On Sun, 7 Nov 1999, Mark S. Miller wrote:
> I don't think mathematical proof is either necessary or sufficient for A1.
> I'm sure other's on the list can give a much more accurate summary of the
Yes, please. I'm curious about SCOMP, if anyone knows what it is. All i heard was that it was used as a reference so that they could show that A1 was an achievable level.
> How shall we put the abusers on the defensive? Besides using crit,
> I notice that most of Ping's URLs lead to email archives. I would
> guess that most of the corresponding lists are open subscription.
> Shall we divide 'em up? Any volunteers?
I think the most important place to start would be the linux-kernel mailing list. But i know next to nothing about the kernel, and would have little to contribute other than dissension (see next paragraph).
> But this is only a battle. The only way to win the war is to succeed
> at explaining to people why they should want capabilities rather than
Indeed. But what the Linux folk are faced with is a huge installed-base problem that we don't have. That's why i asked the question of whether it is possible to get there (capabilities) from here (Linux) in my last message. The problem they are trying to solve is to improve security while maintaining compatibility with all this Unix stuff. Is it possible to solve this problem? Is it possible to construct an abstraction that will move Linux security in a capabilities direction while presenting a mostly familiar interface to most Unix tools? For example, for programs to work with Unix pipes rather than filenames on the command line is a big step forward. This is the really important question, and i would really like to solicit some opinions and deep thinking on this issue from all of you guys.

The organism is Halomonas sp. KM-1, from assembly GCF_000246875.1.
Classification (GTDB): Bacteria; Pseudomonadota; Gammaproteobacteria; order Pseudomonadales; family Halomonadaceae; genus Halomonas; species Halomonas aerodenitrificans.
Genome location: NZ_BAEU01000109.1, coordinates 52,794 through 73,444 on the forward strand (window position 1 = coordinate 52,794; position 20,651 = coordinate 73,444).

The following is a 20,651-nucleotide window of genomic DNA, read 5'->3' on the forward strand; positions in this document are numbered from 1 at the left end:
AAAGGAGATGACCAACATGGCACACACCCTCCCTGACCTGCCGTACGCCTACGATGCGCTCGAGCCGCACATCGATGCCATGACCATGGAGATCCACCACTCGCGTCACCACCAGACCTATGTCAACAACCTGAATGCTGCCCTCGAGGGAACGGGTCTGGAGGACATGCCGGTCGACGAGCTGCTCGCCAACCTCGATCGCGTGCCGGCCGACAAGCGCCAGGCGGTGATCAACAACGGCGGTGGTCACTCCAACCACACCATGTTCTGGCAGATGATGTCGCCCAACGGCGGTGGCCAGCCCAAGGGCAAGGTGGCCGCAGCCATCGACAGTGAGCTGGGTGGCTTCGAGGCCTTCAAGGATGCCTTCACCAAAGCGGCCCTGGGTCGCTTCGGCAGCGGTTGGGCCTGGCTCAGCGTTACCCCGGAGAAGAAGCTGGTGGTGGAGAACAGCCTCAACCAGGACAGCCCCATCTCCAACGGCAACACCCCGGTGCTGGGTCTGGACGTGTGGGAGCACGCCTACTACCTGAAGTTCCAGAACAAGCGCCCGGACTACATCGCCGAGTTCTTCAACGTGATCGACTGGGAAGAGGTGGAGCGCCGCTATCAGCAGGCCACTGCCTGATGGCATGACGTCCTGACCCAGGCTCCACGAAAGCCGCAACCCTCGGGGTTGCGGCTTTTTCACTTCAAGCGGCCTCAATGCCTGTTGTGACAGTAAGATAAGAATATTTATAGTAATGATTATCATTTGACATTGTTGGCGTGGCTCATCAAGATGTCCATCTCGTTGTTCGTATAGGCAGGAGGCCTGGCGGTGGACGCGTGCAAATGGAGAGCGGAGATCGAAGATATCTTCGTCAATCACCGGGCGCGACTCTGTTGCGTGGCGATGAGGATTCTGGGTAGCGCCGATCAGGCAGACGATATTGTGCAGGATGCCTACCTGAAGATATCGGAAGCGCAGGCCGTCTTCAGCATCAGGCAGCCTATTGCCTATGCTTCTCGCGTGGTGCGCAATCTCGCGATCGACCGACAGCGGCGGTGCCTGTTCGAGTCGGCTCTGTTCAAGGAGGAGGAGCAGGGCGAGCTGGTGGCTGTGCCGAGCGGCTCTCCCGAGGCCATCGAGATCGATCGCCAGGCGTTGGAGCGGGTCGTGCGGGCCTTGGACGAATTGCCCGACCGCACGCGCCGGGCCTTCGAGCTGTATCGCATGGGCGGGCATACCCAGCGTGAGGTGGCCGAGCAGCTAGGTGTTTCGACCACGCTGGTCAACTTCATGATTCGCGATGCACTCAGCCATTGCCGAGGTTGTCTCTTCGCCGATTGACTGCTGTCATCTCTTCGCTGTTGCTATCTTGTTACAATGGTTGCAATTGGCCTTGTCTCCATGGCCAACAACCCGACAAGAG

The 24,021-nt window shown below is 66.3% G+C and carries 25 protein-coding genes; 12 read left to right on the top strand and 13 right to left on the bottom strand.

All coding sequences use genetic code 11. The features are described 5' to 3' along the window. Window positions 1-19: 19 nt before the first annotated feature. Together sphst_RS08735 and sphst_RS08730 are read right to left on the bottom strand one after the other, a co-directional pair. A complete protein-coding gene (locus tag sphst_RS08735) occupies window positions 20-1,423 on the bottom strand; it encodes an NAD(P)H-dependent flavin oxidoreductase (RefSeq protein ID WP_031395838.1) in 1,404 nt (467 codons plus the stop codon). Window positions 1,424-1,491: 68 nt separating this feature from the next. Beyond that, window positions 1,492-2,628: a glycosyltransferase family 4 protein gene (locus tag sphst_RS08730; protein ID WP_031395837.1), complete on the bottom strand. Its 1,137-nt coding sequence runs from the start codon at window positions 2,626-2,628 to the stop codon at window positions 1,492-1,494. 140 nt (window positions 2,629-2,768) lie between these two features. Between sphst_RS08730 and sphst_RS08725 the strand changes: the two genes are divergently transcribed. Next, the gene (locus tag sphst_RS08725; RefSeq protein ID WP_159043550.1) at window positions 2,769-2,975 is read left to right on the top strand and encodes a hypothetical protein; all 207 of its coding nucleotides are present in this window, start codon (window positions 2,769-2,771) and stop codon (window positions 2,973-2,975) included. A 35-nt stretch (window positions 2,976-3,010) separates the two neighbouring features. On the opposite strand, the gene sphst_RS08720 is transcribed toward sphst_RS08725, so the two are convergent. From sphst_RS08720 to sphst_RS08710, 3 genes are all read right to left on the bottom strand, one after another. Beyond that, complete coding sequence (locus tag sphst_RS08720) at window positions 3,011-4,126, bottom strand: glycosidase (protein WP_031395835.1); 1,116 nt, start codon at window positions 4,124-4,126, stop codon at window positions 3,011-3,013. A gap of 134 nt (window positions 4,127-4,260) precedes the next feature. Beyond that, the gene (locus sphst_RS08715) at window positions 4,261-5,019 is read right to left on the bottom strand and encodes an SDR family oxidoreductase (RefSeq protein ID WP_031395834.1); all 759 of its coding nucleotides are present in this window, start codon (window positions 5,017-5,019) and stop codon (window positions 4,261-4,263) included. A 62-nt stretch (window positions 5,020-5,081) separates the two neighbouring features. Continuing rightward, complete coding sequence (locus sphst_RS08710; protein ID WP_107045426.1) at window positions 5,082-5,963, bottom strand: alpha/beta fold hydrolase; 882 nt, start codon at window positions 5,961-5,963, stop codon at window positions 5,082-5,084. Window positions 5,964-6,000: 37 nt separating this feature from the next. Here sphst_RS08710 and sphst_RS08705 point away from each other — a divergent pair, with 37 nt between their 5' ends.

If there is no good solution, then we can't really provide any help to the linux-kernel people, and might as well not go around pretending that we can. (We could still fight on the terminology issue, but if we can't actually contribute anything useful we are much more likely to be ignored.)
> I think showing how privileges are vulnerable to Confused Deputy
> would be a great place to start.
Agreed, it would be a worthwhile exercise. After that, what? If we don't provide people with a way out, or some sort of alternative direction to go in, they will probably just throw up their hands and say "oh, well" and go on with what they're doing.
> This isn't a "major operating system security effort". This is a
> major "let's patch some holes in Unix" effort. Perhaps some of the
> people doing this would agree.
I meant that it is "major" in the sense that it seems to be the ongoing security development effort to which the most attention is currently being paid, or where a lot of attention will potentially soon be focused. In short, "major" in terms of mindshare, if you will, which makes it very important. This is one of those rare cases where operating system design in taking place out in the open, and anyone can observe the progress of the discussion and even participate, as long as he or she is polite.
We're talking about the core security model of possibly the next dominant server operating system here. Undoubtedly the security model will come under attack from Microsoft and others, but clearly there is a lot of hype around Linux and it will attract plenty of experts and mischief-makers alike.
> If Casey thought it was a major
> security effort, I doubt he would have said "hey, we need some
> security guys". This means they know that they are not security guys.
> This is cause for much hope.
I believe that he thinks of himself and his team as a group of security guys. He knows a lot more context than i do (and i don't really consider myself a security guy... more of an enthusiast, i suppose). He just seems to have the view that more perspectives are better than one, and i think he respected the argument i made about the co-operating conspirators. I did see cause for hope in that he understood it so quickly.